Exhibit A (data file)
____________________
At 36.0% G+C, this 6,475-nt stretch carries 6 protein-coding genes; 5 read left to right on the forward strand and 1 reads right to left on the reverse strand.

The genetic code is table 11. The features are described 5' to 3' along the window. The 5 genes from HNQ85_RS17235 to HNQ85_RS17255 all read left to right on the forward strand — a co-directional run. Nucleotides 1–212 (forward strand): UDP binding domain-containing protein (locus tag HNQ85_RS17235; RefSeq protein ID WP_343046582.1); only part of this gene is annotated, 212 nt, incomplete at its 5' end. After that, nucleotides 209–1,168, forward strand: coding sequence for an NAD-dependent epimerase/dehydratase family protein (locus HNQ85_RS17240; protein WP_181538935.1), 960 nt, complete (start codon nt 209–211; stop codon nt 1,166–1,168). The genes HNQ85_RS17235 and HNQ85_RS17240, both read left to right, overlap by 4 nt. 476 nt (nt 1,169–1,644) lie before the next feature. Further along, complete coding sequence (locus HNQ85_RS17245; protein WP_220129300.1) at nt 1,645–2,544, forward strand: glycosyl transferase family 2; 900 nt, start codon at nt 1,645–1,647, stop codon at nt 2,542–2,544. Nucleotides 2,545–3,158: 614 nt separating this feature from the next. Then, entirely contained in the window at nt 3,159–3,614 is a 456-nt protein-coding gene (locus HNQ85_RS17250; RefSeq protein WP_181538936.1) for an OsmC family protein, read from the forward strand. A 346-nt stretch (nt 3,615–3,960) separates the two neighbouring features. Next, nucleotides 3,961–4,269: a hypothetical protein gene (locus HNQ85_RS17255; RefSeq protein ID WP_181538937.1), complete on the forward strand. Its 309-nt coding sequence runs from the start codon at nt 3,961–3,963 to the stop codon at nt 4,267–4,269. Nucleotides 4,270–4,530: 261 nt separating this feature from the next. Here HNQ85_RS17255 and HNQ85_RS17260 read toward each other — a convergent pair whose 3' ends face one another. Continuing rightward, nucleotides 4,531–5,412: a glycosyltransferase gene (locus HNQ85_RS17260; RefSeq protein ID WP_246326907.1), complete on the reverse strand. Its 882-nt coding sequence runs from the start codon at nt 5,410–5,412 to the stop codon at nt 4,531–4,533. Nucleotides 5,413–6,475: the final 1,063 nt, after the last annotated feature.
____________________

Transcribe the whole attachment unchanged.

At 36.0% G+C, this 6,475-nt stretch carries 6 protein-coding genes; 5 read left to right on the forward strand and 1 reads right to left on the reverse strand.

The genetic code is table 11. The features are described 5' to 3' along the window. The 5 genes from HNQ85_RS17235 to HNQ85_RS17255 all read left to right on the forward strand — a co-directional run. Nucleotides 1–212 (forward strand): UDP binding domain-containing protein (locus tag HNQ85_RS17235; RefSeq protein ID WP_343046582.1); only part of this gene is annotated, 212 nt, incomplete at its 5' end. After that, nucleotides 209–1,168, forward strand: coding sequence for an NAD-dependent epimerase/dehydratase family protein (locus HNQ85_RS17240; protein WP_181538935.1), 960 nt, complete (start codon nt 209–211; stop codon nt 1,166–1,168). The genes HNQ85_RS17235 and HNQ85_RS17240, both read left to right, overlap by 4 nt. 476 nt (nt 1,169–1,644) lie before the next feature. Further along, complete coding sequence (locus HNQ85_RS17245; protein WP_220129300.1) at nt 1,645–2,544, forward strand: glycosyl transferase family 2; 900 nt, start codon at nt 1,645–1,647, stop codon at nt 2,542–2,544. Nucleotides 2,545–3,158: 614 nt separating this feature from the next. Then, entirely contained in the window at nt 3,159–3,614 is a 456-nt protein-coding gene (locus HNQ85_RS17250; RefSeq protein WP_181538936.1) for an OsmC family protein, read from the forward strand. A 346-nt stretch (nt 3,615–3,960) separates the two neighbouring features. Next, nucleotides 3,961–4,269: a hypothetical protein gene (locus HNQ85_RS17255; RefSeq protein ID WP_181538937.1), complete on the forward strand. Its 309-nt coding sequence runs from the start codon at nt 3,961–3,963 to the stop codon at nt 4,267–4,269. Nucleotides 4,270–4,530: 261 nt separating this feature from the next. Here HNQ85_RS17255 and HNQ85_RS17260 read toward each other — a convergent pair whose 3' ends face one another. Continuing rightward, nucleotides 4,531–5,412: a glycosyltransferase gene (locus HNQ85_RS17260; RefSeq protein ID WP_246326907.1), complete on the reverse strand. Its 882-nt coding sequence runs from the start codon at nt 5,410–5,412 to the stop codon at nt 4,531–4,533. Nucleotides 5,413–6,475: the final 1,063 nt, after the last annotated feature.